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We all are well aware about the recent issue where Toyota cars malfunctioned causing sudden acceleration following accusations that the car and its sub-systems including the computer in the car, malfunctioned. Following the outrage and after multiple tests the government investigators have found no flaw at looks like Toyota was right!
The preliminary conclusion was reached by the government investigators last week. When the issue came to light Toyota immediately recalled nearly 9 million vehicles and its executives were called before the Congressional committee to explain in detail why this was happening. Interestingly the acceleration problem was found to be caused only in a few vehicles and was not reported in the entire stock.
The blame went initially to the floor mats and “sticky gas pedals”. Critics were quick to point out to a failed electronic control ssytem – the computer that controlled almost all the functions of the car. Toyota defended this claim saying its electronic system was fool-proof and was not prone to errors. Government investigators tested and re-tested but were unable to find any computer glitches that could result in the reported problems. NASA and the National Academy of Sciences were also called in for help and the early findings report seem to conclude that Toyota was right.
New York Times reported that the preliminary findings support what Toyota had claimed all the while – that the sudden acceleration might have been human error where drivers pressed the gas pedal instead of brake. Toyota said that it has tested on more than 4,000 on-site vehicles and has not found even a single case of electronic throttle control failure.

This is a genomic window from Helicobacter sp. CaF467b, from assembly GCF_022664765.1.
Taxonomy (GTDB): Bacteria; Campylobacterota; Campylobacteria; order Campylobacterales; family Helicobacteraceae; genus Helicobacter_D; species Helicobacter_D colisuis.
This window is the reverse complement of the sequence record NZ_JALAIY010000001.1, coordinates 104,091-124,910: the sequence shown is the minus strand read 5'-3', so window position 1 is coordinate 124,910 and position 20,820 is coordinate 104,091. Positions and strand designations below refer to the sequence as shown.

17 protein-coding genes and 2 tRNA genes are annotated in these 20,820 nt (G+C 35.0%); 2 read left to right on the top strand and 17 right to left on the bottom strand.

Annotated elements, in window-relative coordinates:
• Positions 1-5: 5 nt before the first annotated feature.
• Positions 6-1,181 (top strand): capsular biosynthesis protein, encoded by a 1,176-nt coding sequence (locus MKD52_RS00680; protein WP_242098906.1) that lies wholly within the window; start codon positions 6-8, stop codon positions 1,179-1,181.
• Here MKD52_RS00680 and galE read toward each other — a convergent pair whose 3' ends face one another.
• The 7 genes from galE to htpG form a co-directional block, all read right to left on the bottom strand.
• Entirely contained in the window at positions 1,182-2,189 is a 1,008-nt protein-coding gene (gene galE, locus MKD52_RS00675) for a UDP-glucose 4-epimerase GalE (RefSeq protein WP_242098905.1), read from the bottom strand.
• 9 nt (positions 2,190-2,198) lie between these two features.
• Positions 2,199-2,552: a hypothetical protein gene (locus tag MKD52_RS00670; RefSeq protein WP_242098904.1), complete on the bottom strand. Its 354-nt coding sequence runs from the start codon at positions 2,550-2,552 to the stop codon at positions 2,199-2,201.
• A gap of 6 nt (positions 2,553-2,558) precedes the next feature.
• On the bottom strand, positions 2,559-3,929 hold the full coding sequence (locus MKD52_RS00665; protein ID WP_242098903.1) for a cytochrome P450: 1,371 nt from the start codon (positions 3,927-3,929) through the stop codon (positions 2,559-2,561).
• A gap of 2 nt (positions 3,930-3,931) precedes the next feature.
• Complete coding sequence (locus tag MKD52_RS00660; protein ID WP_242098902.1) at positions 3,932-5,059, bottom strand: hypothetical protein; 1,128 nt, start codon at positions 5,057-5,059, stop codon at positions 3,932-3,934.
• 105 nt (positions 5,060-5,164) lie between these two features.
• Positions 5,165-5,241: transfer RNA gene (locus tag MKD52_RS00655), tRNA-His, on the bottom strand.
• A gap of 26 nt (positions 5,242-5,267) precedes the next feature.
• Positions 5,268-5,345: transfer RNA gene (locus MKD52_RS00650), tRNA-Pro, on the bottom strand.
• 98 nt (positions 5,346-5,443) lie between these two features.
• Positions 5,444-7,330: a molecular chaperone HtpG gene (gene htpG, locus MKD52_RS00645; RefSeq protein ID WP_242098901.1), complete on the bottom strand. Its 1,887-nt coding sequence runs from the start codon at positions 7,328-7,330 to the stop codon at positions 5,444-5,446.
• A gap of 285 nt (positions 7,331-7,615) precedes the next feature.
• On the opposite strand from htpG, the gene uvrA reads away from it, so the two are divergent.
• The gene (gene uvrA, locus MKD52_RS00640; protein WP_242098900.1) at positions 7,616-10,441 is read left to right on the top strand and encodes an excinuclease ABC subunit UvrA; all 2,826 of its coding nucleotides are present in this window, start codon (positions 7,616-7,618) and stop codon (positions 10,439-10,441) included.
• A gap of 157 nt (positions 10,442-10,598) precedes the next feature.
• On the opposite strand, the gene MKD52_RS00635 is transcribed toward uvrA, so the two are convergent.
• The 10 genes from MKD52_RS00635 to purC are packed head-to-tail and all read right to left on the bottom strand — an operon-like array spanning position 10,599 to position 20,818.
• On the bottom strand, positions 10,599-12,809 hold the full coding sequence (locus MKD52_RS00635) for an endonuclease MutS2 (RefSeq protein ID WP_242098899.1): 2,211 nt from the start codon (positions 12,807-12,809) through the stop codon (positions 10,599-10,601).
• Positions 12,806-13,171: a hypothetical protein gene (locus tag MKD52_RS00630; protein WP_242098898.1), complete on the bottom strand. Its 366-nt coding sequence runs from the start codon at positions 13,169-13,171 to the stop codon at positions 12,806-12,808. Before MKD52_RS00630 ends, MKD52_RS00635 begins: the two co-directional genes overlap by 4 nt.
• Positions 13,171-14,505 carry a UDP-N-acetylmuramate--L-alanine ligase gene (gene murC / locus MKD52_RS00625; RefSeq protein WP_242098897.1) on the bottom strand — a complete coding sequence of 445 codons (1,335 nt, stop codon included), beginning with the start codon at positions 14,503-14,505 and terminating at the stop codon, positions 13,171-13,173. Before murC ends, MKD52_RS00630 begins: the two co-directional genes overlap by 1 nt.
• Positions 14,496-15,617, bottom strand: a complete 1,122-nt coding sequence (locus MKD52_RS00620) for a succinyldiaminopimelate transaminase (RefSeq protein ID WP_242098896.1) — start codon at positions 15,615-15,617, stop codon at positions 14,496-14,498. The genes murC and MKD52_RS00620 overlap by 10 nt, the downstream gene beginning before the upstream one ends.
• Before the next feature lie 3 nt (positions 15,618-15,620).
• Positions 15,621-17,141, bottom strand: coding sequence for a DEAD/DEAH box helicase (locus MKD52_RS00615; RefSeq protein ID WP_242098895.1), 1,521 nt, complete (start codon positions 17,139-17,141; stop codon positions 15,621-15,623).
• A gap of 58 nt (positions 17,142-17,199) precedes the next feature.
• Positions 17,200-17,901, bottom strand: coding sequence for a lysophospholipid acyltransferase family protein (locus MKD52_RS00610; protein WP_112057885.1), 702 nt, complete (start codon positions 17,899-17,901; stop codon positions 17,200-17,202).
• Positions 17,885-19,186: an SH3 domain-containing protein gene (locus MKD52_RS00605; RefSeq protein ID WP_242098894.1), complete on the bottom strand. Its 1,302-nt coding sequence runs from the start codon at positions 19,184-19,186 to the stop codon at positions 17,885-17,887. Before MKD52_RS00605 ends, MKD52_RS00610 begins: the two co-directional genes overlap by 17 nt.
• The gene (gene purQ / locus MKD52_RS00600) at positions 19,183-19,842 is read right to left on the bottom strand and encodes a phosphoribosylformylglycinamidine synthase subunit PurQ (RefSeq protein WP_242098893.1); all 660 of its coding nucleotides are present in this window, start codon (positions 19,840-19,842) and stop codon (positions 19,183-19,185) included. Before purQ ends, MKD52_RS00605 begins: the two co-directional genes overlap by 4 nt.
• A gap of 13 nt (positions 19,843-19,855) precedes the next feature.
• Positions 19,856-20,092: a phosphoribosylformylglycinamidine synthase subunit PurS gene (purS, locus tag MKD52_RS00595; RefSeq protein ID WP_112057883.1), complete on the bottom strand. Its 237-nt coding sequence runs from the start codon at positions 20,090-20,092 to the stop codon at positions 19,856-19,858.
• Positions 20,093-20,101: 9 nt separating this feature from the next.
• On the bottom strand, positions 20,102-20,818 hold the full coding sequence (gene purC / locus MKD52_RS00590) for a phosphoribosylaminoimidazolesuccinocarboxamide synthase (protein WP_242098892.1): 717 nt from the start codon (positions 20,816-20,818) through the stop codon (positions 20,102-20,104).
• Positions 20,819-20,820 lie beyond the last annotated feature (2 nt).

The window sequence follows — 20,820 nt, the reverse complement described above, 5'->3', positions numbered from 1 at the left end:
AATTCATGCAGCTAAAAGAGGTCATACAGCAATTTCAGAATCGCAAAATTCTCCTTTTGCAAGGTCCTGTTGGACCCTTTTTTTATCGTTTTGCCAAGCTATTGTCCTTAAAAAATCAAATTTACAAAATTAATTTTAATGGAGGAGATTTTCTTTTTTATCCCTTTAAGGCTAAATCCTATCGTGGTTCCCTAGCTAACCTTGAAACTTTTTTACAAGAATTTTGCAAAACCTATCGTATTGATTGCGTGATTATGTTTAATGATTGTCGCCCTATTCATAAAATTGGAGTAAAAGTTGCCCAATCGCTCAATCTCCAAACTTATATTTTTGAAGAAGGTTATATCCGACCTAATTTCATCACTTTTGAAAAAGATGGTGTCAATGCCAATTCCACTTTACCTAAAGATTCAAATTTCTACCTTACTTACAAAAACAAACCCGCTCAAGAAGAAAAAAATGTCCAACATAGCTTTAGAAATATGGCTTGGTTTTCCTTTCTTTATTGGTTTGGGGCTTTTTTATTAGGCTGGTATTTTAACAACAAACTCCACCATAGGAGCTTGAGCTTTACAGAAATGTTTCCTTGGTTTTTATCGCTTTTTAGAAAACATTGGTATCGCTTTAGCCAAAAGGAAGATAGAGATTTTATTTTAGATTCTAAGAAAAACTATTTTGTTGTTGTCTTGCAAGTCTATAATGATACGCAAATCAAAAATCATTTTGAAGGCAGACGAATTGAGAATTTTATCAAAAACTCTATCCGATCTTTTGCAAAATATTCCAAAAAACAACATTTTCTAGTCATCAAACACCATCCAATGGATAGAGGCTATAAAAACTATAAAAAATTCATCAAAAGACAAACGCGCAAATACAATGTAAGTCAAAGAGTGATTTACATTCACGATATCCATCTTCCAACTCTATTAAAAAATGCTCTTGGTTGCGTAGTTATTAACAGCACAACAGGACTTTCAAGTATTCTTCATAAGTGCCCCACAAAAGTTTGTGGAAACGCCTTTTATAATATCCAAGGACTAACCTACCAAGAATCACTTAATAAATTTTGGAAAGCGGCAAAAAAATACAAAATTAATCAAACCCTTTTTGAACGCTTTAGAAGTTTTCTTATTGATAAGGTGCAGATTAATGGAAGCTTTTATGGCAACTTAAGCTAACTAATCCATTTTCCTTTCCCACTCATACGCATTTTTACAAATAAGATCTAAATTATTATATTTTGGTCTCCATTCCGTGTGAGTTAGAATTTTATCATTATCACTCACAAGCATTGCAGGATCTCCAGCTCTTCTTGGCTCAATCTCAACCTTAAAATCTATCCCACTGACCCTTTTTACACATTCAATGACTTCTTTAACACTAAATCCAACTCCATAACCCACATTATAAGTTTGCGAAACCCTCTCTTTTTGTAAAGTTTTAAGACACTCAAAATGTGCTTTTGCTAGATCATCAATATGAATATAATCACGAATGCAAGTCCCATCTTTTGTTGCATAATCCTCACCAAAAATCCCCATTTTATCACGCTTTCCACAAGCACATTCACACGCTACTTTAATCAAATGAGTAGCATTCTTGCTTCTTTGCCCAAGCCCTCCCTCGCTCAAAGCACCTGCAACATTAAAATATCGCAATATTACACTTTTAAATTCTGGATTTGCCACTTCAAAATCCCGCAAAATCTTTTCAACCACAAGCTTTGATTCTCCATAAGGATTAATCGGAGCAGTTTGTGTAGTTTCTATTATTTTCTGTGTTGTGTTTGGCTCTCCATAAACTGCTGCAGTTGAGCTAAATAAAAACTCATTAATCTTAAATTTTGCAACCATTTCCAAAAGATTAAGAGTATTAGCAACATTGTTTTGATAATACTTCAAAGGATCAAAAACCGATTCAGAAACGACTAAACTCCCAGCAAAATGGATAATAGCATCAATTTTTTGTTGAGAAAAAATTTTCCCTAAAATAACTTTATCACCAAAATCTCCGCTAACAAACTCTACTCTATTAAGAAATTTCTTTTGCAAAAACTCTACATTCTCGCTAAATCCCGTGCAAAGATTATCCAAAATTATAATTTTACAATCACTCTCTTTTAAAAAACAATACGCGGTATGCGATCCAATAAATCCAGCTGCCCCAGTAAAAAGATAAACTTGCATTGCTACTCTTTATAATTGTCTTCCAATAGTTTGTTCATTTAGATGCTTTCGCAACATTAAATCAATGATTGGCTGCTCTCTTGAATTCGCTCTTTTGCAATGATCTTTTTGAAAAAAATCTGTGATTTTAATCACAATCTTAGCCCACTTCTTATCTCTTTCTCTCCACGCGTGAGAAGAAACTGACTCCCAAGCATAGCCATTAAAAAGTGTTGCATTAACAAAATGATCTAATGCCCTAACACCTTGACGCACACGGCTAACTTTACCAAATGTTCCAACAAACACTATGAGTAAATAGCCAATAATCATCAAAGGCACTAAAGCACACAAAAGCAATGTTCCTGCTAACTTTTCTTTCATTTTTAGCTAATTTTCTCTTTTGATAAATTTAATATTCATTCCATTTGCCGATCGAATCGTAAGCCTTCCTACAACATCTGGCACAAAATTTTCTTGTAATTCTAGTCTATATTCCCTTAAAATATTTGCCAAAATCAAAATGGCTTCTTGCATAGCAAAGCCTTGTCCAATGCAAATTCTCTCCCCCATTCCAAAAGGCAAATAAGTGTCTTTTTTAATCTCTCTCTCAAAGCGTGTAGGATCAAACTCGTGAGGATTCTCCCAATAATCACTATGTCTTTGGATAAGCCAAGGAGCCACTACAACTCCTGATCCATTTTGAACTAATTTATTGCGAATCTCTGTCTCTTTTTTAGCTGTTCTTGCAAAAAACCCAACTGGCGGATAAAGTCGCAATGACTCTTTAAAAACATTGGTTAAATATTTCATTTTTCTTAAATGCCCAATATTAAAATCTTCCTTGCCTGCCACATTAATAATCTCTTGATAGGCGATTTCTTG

However the Government’s National Highway Traffic Safety Administration reported that out of the 35 accidents studied, it was found that the brakes were never applied indicating a possible driver error. Further tests are being carried out but data recorders in the cars’ computer showed no pressure applied to the brakes of these vehicles. Regardless critics remained skeptical. Safety consultant Sean Kane said the event data recorders in the testing vehicles were based on the same technology as the car systems were. “These are not aircraft black boxes, and they rely on the same electronic systems that are suspect to begin with. The public wants to believe that event data recorders (E.D.R) are independent witnesses,” he said.
Further tests are being carried out still but these preliminary findings make it clear that Toyota was right all the while. You can read more here.